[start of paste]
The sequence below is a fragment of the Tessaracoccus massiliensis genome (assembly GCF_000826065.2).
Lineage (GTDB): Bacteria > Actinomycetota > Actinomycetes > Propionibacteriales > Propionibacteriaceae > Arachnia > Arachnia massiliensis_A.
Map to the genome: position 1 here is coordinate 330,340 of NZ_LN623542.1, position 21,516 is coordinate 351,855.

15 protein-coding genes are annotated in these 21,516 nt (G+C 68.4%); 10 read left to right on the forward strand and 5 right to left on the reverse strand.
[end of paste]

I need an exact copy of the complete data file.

The sequence below is a fragment of the Tessaracoccus massiliensis genome (assembly GCF_000826065.2).
Lineage (GTDB): Bacteria > Actinomycetota > Actinomycetes > Propionibacteriales > Propionibacteriaceae > Arachnia > Arachnia massiliensis_A.
Map to the genome: position 1 here is coordinate 330,340 of NZ_LN623542.1, position 21,516 is coordinate 351,855.

15 protein-coding genes are annotated in these 21,516 nt (G+C 68.4%); 10 read left to right on the forward strand and 5 right to left on the reverse strand.